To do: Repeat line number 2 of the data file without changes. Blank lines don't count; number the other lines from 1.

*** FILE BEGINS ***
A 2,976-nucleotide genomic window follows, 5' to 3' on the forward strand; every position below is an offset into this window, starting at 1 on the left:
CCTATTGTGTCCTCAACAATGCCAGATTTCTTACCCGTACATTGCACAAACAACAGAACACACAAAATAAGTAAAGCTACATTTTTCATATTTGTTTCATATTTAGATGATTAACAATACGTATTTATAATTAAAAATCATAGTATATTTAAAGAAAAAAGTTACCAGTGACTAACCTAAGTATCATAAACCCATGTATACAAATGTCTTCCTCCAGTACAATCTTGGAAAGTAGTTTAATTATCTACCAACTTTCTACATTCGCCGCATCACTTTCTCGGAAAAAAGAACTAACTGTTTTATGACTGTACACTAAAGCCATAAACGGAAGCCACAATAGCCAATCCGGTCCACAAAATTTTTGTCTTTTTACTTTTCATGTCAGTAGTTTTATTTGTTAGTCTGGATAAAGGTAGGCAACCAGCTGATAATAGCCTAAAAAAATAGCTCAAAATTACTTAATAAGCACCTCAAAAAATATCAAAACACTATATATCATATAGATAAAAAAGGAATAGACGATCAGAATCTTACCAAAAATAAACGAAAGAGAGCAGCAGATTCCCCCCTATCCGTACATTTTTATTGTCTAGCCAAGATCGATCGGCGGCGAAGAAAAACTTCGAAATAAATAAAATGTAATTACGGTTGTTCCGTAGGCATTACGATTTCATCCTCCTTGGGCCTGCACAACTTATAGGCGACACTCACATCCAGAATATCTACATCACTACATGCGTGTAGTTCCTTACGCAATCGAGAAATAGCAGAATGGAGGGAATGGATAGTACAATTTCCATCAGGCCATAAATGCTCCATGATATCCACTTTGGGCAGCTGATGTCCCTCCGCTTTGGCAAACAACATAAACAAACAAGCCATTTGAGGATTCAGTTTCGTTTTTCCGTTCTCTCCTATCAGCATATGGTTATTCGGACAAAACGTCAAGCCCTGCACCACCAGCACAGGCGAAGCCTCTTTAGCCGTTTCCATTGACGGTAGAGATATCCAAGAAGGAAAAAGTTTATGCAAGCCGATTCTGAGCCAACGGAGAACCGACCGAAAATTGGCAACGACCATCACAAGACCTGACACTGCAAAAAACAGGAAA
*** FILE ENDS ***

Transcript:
CCTATTGTGTCCTCAACAATGCCAGATTTCTTACCCGTACATTGCACAAACAACAGAACACACAAAATAAGTAAAGCTACATTTTTCATATTTGTTTCATATTTAGATGATTAACAATACGTATTTATAATTAAAAATCATAGTATATTTAAAGAAAAAAGTTACCAGTGACTAACCTAAGTATCATAAACCCATGTATACAAATGTCTTCCTCCAGTACAATCTTGGAAAGTAGTTTAATTATCTACCAACTTTCTACATTCGCCGCATCACTTTCTCGGAAAAAAGAACTAACTGTTTTATGACTGTACACTAAAGCCATAAACGGAAGCCACAATAGCCAATCCGGTCCACAAAATTTTTGTCTTTTTACTTTTCATGTCAGTAGTTTTATTTGTTAGTCTGGATAAAGGTAGGCAACCAGCTGATAATAGCCTAAAAAAATAGCTCAAAATTACTTAATAAGCACCTCAAAAAATATCAAAACACTATATATCATATAGATAAAAAAGGAATAGACGATCAGAATCTTACCAAAAATAAACGAAAGAGAGCAGCAGATTCCCCCCTATCCGTACATTTTTATTGTCTAGCCAAGATCGATCGGCGGCGAAGAAAAACTTCGAAATAAATAAAATGTAATTACGGTTGTTCCGTAGGCATTACGATTTCATCCTCCTTGGGCCTGCACAACTTATAGGCGACACTCACATCCAGAATATCTACATCACTACATGCGTGTAGTTCCTTACGCAATCGAGAAATAGCAGAATGGAGGGAATGGATAGTACAATTTCCATCAGGCCATAAATGCTCCATGATATCCACTTTGGGCAGCTGATGTCCCTCCGCTTTGGCAAACAACATAAACAAACAAGCCATTTGAGGATTCAGTTTCGTTTTTCCGTTCTCTCCTATCAGCATATGGTTATTCGGACAAAACGTCAAGCCCTGCACCACCAGCACAGGCGAAGCCTCTTTAGCCGTTTCCATTGACGGTAGAGATATCCAAGAAGGAAAAAGTTTATGCAAGCCGATTCTGAGCCAACGGAGAACCGACCGAAAATTGGCAACGACCATCACAAGACCTGACACTGCAAAAAACAGGAAA